South Street is Barbara G. Mensch's evocative tribute to the lost world of Lower Manhattan's Fulton Fish Market. For more than a century, a colorful, tightly knit community of fishmongers, many of them recent immigrants and children of immigrants, thrived under the base of the Brooklyn Bridge. Resistant to government regulations and corporate encroachment, these men lived in a closed, internally policed world that was deeply hostile to outsiders.
As a young photographer in the early 1980s, Mensch bonded with this particular group of "authentic New Yorkers," becoming a confidante for their life stories, which were often filled with hardship, mystery, and misadventures. These striking photographs capture the unique personality and fierce secrecy of their vibrant working-class culture. Combined with lively commentaryreminiscent of Studs Terkel's riveting oral historiesthe images offer a rare peek inside a society described by Philip Lopate as "a precious last vestige of historic Gotham."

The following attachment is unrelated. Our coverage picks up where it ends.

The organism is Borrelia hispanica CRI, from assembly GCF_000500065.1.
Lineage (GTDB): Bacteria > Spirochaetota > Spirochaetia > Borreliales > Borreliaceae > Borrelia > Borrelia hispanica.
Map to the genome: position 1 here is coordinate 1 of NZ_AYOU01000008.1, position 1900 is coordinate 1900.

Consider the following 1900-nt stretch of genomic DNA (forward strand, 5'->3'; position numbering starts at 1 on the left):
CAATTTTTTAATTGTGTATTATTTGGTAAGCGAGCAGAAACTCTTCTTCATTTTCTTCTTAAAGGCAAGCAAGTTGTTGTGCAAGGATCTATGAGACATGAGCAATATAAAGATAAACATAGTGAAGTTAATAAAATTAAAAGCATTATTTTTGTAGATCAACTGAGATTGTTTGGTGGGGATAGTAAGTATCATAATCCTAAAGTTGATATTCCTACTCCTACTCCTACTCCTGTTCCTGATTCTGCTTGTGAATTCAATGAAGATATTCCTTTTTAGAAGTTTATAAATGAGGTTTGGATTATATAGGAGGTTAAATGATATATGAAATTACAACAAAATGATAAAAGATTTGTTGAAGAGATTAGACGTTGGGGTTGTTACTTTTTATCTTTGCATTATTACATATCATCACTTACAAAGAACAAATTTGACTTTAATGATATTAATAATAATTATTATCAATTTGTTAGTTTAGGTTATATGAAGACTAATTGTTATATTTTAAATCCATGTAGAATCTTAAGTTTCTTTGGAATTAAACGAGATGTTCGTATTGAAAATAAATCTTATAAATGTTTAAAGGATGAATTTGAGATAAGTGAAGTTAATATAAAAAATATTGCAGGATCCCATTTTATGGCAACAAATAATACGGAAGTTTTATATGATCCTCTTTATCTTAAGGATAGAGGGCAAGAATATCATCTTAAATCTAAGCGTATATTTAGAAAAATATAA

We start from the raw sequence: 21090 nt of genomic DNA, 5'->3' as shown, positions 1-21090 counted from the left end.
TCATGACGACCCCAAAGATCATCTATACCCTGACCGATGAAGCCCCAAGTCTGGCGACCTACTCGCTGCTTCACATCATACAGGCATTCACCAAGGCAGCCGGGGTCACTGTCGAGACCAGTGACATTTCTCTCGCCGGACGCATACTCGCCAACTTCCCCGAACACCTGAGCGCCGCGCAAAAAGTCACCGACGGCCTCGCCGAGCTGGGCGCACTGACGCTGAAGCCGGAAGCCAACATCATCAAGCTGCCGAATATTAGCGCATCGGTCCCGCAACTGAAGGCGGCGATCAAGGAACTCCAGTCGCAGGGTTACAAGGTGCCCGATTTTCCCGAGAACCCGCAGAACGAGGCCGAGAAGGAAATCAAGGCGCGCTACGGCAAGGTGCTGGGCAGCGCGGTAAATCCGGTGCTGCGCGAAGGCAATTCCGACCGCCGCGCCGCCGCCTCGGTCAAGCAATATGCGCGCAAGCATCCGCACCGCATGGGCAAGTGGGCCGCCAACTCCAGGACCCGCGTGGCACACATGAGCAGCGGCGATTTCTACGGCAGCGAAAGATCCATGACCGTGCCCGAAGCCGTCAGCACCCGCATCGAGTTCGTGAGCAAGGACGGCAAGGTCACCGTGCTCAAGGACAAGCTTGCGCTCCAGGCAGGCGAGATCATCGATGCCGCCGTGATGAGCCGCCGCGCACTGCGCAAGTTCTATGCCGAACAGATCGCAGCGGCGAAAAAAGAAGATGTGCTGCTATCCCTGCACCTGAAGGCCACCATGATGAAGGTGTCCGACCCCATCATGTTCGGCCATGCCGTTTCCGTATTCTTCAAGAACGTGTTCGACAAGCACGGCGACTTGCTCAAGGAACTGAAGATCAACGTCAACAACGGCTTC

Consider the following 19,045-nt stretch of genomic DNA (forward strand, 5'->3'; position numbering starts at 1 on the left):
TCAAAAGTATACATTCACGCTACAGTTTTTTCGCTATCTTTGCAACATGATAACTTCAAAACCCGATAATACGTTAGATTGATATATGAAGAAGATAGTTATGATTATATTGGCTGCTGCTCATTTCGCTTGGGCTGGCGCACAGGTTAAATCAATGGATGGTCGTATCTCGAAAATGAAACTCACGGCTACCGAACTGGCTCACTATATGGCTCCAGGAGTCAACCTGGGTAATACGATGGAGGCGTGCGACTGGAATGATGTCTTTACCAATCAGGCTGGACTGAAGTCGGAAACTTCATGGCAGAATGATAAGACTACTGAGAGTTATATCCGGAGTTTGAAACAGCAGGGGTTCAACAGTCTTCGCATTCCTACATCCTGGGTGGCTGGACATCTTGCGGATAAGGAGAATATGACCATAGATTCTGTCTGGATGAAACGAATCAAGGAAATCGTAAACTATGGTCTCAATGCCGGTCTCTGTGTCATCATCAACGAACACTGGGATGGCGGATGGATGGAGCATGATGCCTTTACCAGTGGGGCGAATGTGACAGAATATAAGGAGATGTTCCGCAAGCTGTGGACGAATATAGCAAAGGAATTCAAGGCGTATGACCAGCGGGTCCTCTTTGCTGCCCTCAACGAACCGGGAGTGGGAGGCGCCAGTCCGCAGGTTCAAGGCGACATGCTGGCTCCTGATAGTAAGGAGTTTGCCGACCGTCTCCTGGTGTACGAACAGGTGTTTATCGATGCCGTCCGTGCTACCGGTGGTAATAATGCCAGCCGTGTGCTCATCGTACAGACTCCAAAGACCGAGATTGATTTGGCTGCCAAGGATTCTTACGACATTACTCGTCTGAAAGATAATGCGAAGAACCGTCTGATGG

Mensch's story ends with the closure of the docks and the opening of the Seaport mall, a symbolic victory of corporate interests over more than a century of mob rule. Her visual essay recounts the driving forces and the effects of this urban transformation on the entrenched community of fishmongers, creating an enduring historical document. Though the Fulton Fish Market no longer resides below the Brooklyn Bridge, the history and energy of this cherished New York City landmark are beautifully preserved in this book.
The photographs are haunting and intricate.
The photographs, gathered in South Street, are stunningintimate, dramatic, poignant.
Savoring the vivid faces in Ms. Mensch's photographs... and reading her picturesque profiles... you can almost still smell the fish.
A work of impressive scholarship combined with talented narration, South Street is enthusiastically recommended.
An intimate look at lower Manhattan of the 1980s and the men who worked its docks and warehouses.
So compelling that one has a hard time putting it down... Highly recommended.
Mensch has encapsulated a time and place so fully as to make us feel not as if we are looking at a photograph but rather happened on the scene as we turned a corner.
Stunning... Evocative... Thoughtful... A wonderful book for photography lovers and history aficionados alike.
Introduction: The Fulton Fish Market, by Phillip Lopate
A South Street Story